Setup a DNS Server on Windows Server 2012

Updated on July 10, 2015
Setup a DNS Server on Windows Server 2012 header image

Windows Server 2012 can be configured as a DNS server. DNS is used to resolve domain names to IP addresses. By hosting your own DNS servers, you have more control over what happens with your data, and it can be very handy if you need to control the environment too.

Step 1: Install DNS server

In order to install the DNS server software to your Windows Server, go to the "Server Manager". Click "Manage -> Add Roles and Features". You will be asked for the role that you want to install; this will be "DNS Server". You may see the following warning:


This can occur with some servers, it's safe to ignore this though. Just click "Continue". Click "Next". You will not need to select any features, so just click "Next" again.

You will now find a description of DNS. You can read this if you want, it's not really needed though.

Next, all of the software that will be installed is shown. Confirm this is correct, and click "Install". You will need to restart your server once the installation has completed.

Step 2: Configuring the DNS server

In order to get started with configuring the DNS server, go to "Server Manager -> Tools -> DNS". This will open the DNS Manager. The DNS manager is the program used to manage your DNS server.

First off, we'll need to configure how the DNS server works. In order to do this, click "Action -> Configure a DNS Server...". A DNS setup wizard will open. Click "Next" after you've read the introduction.

Next, you will be presented with several options.

  • Forward lookup zone: This is how a normal DNS server functions; resolving domain names to IP addresses.

  • Reverse lookup zone: This is the reverse; you can resolve an IP address to a domain name.

  • Root hints: This will, instead of being able to resolve domain names to IP addresses or vice versa, allow you to store the IP addresses of DNS servers that already exist.

If you just want to be able to resolve domain names to IP addresses, check "Forward lookup zone"; this is probably what you want. Click "Next".

The next option will allow you to select if you want this to be a DNS server that hosts zones, or one that replicates them. You probably want the first one though, so check "This server maintains the zone" and click "Next".

In order to be able to complete the next step, you must first understand what "zones" are. Every time you create a domain name in your DNS that a DNS server should resolve, you are creating a "zone": a zone is only used by your domain name and is only used to resolve your domain name.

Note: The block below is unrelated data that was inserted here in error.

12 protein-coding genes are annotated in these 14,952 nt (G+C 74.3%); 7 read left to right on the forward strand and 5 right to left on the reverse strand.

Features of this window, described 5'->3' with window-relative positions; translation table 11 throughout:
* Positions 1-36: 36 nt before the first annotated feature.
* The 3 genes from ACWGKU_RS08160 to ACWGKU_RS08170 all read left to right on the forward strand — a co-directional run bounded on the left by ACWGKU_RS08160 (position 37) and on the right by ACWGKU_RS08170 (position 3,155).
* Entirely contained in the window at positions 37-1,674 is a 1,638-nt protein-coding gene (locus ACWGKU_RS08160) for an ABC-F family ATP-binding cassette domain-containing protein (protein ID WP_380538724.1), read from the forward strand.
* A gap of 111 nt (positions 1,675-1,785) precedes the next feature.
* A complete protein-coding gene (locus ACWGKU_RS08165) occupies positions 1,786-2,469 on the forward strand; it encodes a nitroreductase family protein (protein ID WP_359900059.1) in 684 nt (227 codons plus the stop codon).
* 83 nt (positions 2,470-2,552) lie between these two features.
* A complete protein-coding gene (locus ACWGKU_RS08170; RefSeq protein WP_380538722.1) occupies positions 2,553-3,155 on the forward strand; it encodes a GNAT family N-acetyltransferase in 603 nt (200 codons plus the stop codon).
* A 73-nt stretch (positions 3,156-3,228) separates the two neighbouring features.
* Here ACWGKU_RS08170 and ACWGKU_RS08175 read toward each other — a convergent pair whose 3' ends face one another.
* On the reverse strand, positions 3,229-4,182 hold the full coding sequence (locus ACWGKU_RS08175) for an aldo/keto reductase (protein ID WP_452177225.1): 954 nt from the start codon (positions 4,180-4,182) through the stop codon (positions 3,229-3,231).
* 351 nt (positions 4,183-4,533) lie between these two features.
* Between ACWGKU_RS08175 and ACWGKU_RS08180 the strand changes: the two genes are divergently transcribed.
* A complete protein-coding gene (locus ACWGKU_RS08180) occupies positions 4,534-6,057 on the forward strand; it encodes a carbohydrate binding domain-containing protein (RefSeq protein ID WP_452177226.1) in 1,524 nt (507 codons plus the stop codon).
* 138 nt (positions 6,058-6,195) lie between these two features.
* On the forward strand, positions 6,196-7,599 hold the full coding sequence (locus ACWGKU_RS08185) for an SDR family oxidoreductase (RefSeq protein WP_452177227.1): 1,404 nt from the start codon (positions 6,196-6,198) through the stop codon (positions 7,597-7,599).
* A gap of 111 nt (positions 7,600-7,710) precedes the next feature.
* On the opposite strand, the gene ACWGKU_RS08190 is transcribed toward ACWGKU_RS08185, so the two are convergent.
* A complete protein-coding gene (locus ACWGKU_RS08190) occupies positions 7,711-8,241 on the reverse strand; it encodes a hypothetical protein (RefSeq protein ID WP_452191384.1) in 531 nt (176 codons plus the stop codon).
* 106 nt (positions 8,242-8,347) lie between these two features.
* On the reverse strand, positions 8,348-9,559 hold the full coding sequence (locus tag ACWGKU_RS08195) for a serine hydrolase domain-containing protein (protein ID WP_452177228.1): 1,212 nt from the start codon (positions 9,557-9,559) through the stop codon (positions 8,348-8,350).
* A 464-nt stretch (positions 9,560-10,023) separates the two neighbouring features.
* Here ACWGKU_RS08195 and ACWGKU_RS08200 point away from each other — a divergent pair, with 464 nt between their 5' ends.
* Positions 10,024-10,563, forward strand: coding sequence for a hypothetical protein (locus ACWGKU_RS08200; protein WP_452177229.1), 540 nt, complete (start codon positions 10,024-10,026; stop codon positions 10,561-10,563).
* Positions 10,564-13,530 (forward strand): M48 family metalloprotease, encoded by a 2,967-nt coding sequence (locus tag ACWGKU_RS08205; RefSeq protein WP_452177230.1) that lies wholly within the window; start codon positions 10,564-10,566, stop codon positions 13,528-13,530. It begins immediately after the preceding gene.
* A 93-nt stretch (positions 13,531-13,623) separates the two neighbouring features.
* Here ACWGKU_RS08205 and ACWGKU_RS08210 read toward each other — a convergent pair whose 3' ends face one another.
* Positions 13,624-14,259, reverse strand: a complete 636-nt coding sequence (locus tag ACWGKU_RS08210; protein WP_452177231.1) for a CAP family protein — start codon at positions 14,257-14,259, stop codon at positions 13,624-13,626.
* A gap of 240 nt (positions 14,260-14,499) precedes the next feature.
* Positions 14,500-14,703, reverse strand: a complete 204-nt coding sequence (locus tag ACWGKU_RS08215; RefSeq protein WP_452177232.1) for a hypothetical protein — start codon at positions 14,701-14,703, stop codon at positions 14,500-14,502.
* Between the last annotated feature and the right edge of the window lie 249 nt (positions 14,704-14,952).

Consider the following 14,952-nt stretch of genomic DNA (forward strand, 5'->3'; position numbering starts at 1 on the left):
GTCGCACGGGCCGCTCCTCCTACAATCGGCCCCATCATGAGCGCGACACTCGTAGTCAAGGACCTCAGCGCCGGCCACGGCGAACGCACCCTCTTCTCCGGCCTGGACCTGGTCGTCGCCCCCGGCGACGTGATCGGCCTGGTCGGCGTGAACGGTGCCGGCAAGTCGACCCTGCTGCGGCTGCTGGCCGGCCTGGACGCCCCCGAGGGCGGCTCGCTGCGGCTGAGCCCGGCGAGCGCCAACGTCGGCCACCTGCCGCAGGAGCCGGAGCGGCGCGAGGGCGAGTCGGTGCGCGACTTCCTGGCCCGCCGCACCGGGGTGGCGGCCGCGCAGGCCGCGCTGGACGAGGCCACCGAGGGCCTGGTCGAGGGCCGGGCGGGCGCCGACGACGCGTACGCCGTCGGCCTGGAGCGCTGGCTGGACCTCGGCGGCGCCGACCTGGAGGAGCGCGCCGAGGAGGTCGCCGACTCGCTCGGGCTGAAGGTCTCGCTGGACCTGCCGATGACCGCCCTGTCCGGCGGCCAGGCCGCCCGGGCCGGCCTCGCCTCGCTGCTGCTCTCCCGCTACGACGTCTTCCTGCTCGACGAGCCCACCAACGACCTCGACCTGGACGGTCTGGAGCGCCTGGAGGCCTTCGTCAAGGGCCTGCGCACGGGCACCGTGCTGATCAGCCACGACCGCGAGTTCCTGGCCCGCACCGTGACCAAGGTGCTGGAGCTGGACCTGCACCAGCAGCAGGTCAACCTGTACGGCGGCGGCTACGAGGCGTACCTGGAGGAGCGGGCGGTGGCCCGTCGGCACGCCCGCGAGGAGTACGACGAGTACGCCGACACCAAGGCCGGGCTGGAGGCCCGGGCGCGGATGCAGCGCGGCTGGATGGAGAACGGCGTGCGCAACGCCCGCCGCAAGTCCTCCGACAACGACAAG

• Zone name: This is the first domain name you are going to create. Example: "".

  • Zone file: Every zone has a file where the data is stored. If you already had a DNS zone setup, copy it to C:\Windows\System32\dns. If you do not have a zone file for this zone yet (which you probably don't), select "Create a new file with this file name:". It is recommended to not change the name.

  • Dynamic update: There are three options here. Unless you know what you are doing and if you have a very good reason to do it, click "Do not allow dynamic updates".

  • Forwarders: If there is a query your DNS server can't answer, the DNS server can ask another DNS server to resolve it. It is recommended to have at least one (preferably more) nameservers here. You could add Google's DNS, for example ( and

Click "Finish".

Step 3: Adding records to your zone

In order for your DNS server to actually be able to resolve domain names to IP addresses, you will need to make sure it knows the IP address first. In order to do this, go to the "DNS Manager -> [name of your server] -> Forward Lookup Zones -> [name of your zone]", right-click and click "New [Record]". There are multiple types of records. "A" is often used to simply resolve a domain name to an IP address, so in order to set up our first "A" record, go ahead and click "New Host (A or AAAA)...".

This will open a window with three fields:

  • Name: This is the name of your record. An empty name represents Any other name like "test" would represent

  • FQDN: Depending on the name, this is what your DNS server will resolve.

  • IP address: This is what your DNS server will resolve to queries for the FQDN.

Click "Add Host". If everything is correct, you will see the following message:

"The host record [FQDN] was successfully created."

Click "OK".

Congratulations! Your Windows Server is now a DNS server.